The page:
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Rounded Shoulders & Tech Neck: 4 Ways To Fix Your Posture Now

Rounded Shoulders & Tech Neck: 4 Ways To Fix Your Posture Now

A spinal epidemic has happened right before our eyes, in our own homes, and continues to grow somewhat unnoticed. With poor posture habits on the rise due to repeated neck stress toward digital devices, adults and young children are experiencing an increase in pain management to correct tech neck and spinal issues.

Posture complications don’t happen suddenly; the body sends warning signals to alert you time and time again. Imagine if you had a body dashboard (like a car) to warn you of severe migraines, neck pain, intensified allergies and compromised breathing. Body-shaped icons light up the dash and beep, “Hey there, we’re in trouble.” Well — it kind of gives us a warning and we’re not always very good at paying attention. 

Hear us out, posture correction is a concern for all ages and especially crucial for a child’s optimal spinal development. Good posture affects every part of our well-being. And the good news is, there are solutions you can put into practice in the comfort of your own home. 

Why Bad Posture and Tech Neck Have Become an Epidemic

Over the course of time, cultures everywhere have changed due to the advancement in technology and the impact it has made on everyday lives. More than ever, we’re using electronic devices for work, education, communication, entertainment, navigation, social media and even babysitting solutions for young children. Although advancing technology may keep us productive in some ways, studies have shown that receiving constant and chaotic messaging comes with a price. 

Woman on a phone wearing BackEmbrace

According to the National Spine Health Foundation, nearly 100 million Americans are suffering from neck and back pain. Although the root problem of back pain varies, the medical industry is seeing an increase in reported cases related to slouching the back and stressing the neck to view electronic devices over the course of several hours every day. On average, adults 18+ are looking at their phones 58 times a day and spending 3–4 hours total. This may not seem like a lot of time considering 24 hours in a day. However, studies indicate that it takes approximately 23 minutes and 15 seconds to refocus on the productive activity after a series of compulsive phone checks. If it takes almost half an hour to refocus after each phone check, consider how much time a person is dedicating to a handheld device versus other activities (or people).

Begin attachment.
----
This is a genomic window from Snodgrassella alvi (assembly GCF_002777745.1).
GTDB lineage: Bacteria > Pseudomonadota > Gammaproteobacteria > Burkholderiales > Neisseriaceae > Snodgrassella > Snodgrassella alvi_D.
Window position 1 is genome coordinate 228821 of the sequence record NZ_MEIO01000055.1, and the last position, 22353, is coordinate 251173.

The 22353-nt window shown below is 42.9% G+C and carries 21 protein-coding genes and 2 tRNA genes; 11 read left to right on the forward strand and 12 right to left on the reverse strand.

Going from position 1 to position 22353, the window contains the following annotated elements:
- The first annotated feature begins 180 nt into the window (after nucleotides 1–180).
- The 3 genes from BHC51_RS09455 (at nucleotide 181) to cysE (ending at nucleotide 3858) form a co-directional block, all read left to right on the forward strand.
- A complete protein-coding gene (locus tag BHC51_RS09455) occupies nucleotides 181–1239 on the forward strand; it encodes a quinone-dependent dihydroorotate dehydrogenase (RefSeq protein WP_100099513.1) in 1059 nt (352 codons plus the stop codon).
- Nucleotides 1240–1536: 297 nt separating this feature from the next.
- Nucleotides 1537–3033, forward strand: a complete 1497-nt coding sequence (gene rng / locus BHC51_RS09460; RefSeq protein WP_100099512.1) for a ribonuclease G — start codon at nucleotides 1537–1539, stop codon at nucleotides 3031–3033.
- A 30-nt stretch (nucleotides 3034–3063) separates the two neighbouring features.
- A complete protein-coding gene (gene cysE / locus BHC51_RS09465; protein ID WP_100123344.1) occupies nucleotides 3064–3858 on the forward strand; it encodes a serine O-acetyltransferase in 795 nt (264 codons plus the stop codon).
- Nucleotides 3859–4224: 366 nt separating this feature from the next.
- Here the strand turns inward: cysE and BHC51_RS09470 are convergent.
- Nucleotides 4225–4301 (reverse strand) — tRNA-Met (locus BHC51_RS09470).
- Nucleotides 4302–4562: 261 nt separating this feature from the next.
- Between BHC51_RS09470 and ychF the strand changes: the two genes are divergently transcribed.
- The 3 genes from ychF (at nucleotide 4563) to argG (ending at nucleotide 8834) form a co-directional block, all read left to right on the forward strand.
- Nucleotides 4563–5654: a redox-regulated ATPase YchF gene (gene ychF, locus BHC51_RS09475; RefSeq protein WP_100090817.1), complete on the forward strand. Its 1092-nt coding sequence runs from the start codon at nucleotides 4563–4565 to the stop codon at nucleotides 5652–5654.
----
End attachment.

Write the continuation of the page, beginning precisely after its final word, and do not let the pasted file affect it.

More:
For some, hours of screen time is a paycheck or required for education. Across the globe, e-learning and working remotely have increased significantly since Covid 19. Bad habits of tilting the head or slumping the shoulders toward a computer or handheld device for an extended period of time will inevitably cause damage to the body. 

No one is immune to the risks associated with bad posture or tech neck.  Researchers have reported that children ages 8-18 are spending an average of 7 hours per day in front of a screen. A recent study from the National Library of Medicine indicated that “new technologies are inducing a shift in the prevalence of this relevant issue from adulthood to all of the pediatric ages.” While electronic devices are designed to teach and keep children entertained, too much screen time may lead to serious problems. Bad posture and tech neck are now a real concern with school-age children as well as teens. 

Adopting healthy, consistent habits is required by all ages to keep the body and mind functioning properly. 

Correct Posture

Photo: Key Potential Chiropractic

4 Proven Solutions to Fix Your Posture

In an earlier blog, ergonomics expert, Kara Froula, unveiled her personal health journey with poor posture and the painful effects she experienced from working daily in front of a computer for long hours at a time. Froula also revealed some proven posture correction tips that can be incorporated into day-to-day life at home or at work that may provide significant relief. 

So, let’s talk about slowing down from the endless use of screens and embracing these four steps that could be life-changing.

1. Develop and practice daily postural and body awareness. 

Be mindful of your body position when you look at your handheld device, television, or computer screen at home. Are you slouching your shoulders? Is your neck protruding toward the screen? Do you feel aches or pain after long periods of viewing? When you aren’t looking at a screen, intentionally focus on your alignment as you walk, sit, stand, and eat meals. You’ll feel taller, look confident and be more energized.